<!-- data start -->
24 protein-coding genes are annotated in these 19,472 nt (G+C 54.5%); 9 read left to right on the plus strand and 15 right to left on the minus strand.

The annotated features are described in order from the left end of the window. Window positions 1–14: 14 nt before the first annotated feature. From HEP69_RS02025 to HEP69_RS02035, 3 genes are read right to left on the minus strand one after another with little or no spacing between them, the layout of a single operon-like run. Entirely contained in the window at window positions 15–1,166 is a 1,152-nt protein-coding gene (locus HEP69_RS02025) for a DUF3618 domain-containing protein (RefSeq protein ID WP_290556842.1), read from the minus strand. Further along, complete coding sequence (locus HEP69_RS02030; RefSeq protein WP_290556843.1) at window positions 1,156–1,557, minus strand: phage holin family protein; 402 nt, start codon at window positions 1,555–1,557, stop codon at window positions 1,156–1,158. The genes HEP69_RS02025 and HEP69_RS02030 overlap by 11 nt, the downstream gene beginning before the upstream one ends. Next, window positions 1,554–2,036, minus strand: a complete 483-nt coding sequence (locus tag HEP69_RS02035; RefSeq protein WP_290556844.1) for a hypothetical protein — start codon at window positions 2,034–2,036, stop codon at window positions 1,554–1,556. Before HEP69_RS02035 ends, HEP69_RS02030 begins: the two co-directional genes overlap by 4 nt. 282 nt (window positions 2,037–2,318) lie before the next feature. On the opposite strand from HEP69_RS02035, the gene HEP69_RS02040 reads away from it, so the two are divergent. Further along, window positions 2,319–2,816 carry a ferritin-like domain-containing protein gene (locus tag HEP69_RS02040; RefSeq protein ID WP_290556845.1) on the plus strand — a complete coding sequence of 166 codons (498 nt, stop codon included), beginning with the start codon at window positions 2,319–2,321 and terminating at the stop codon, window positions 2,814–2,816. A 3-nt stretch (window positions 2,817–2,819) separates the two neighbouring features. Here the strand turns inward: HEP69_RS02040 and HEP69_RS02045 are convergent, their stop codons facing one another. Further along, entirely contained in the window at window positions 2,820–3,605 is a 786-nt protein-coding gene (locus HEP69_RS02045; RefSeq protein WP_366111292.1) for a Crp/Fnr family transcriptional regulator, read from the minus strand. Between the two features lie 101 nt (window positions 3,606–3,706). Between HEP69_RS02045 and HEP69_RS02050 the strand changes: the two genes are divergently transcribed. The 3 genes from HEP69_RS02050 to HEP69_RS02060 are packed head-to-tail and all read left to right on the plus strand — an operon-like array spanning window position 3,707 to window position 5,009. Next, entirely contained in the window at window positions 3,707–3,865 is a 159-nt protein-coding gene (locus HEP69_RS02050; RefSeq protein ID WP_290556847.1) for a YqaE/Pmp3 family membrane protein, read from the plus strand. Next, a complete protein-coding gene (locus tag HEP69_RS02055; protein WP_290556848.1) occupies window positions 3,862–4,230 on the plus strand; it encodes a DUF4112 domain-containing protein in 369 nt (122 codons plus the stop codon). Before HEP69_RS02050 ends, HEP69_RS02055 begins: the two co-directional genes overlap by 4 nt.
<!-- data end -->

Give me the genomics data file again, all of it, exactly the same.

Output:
24 protein-coding genes are annotated in these 19,472 nt (G+C 54.5%); 9 read left to right on the plus strand and 15 right to left on the minus strand.

The annotated features are described in order from the left end of the window. Window positions 1–14: 14 nt before the first annotated feature. From HEP69_RS02025 to HEP69_RS02035, 3 genes are read right to left on the minus strand one after another with little or no spacing between them, the layout of a single operon-like run. Entirely contained in the window at window positions 15–1,166 is a 1,152-nt protein-coding gene (locus HEP69_RS02025) for a DUF3618 domain-containing protein (RefSeq protein ID WP_290556842.1), read from the minus strand. Further along, complete coding sequence (locus HEP69_RS02030; RefSeq protein WP_290556843.1) at window positions 1,156–1,557, minus strand: phage holin family protein; 402 nt, start codon at window positions 1,555–1,557, stop codon at window positions 1,156–1,158. The genes HEP69_RS02025 and HEP69_RS02030 overlap by 11 nt, the downstream gene beginning before the upstream one ends. Next, window positions 1,554–2,036, minus strand: a complete 483-nt coding sequence (locus tag HEP69_RS02035; RefSeq protein WP_290556844.1) for a hypothetical protein — start codon at window positions 2,034–2,036, stop codon at window positions 1,554–1,556. Before HEP69_RS02035 ends, HEP69_RS02030 begins: the two co-directional genes overlap by 4 nt. 282 nt (window positions 2,037–2,318) lie before the next feature. On the opposite strand from HEP69_RS02035, the gene HEP69_RS02040 reads away from it, so the two are divergent. Further along, window positions 2,319–2,816 carry a ferritin-like domain-containing protein gene (locus tag HEP69_RS02040; RefSeq protein ID WP_290556845.1) on the plus strand — a complete coding sequence of 166 codons (498 nt, stop codon included), beginning with the start codon at window positions 2,319–2,321 and terminating at the stop codon, window positions 2,814–2,816. A 3-nt stretch (window positions 2,817–2,819) separates the two neighbouring features. Here the strand turns inward: HEP69_RS02040 and HEP69_RS02045 are convergent, their stop codons facing one another. Further along, entirely contained in the window at window positions 2,820–3,605 is a 786-nt protein-coding gene (locus HEP69_RS02045; RefSeq protein WP_366111292.1) for a Crp/Fnr family transcriptional regulator, read from the minus strand. Between the two features lie 101 nt (window positions 3,606–3,706). Between HEP69_RS02045 and HEP69_RS02050 the strand changes: the two genes are divergently transcribed. The 3 genes from HEP69_RS02050 to HEP69_RS02060 are packed head-to-tail and all read left to right on the plus strand — an operon-like array spanning window position 3,707 to window position 5,009. Next, entirely contained in the window at window positions 3,707–3,865 is a 159-nt protein-coding gene (locus HEP69_RS02050; RefSeq protein ID WP_290556847.1) for a YqaE/Pmp3 family membrane protein, read from the plus strand. Next, a complete protein-coding gene (locus tag HEP69_RS02055; protein WP_290556848.1) occupies window positions 3,862–4,230 on the plus strand; it encodes a DUF4112 domain-containing protein in 369 nt (122 codons plus the stop codon). Before HEP69_RS02050 ends, HEP69_RS02055 begins: the two co-directional genes overlap by 4 nt.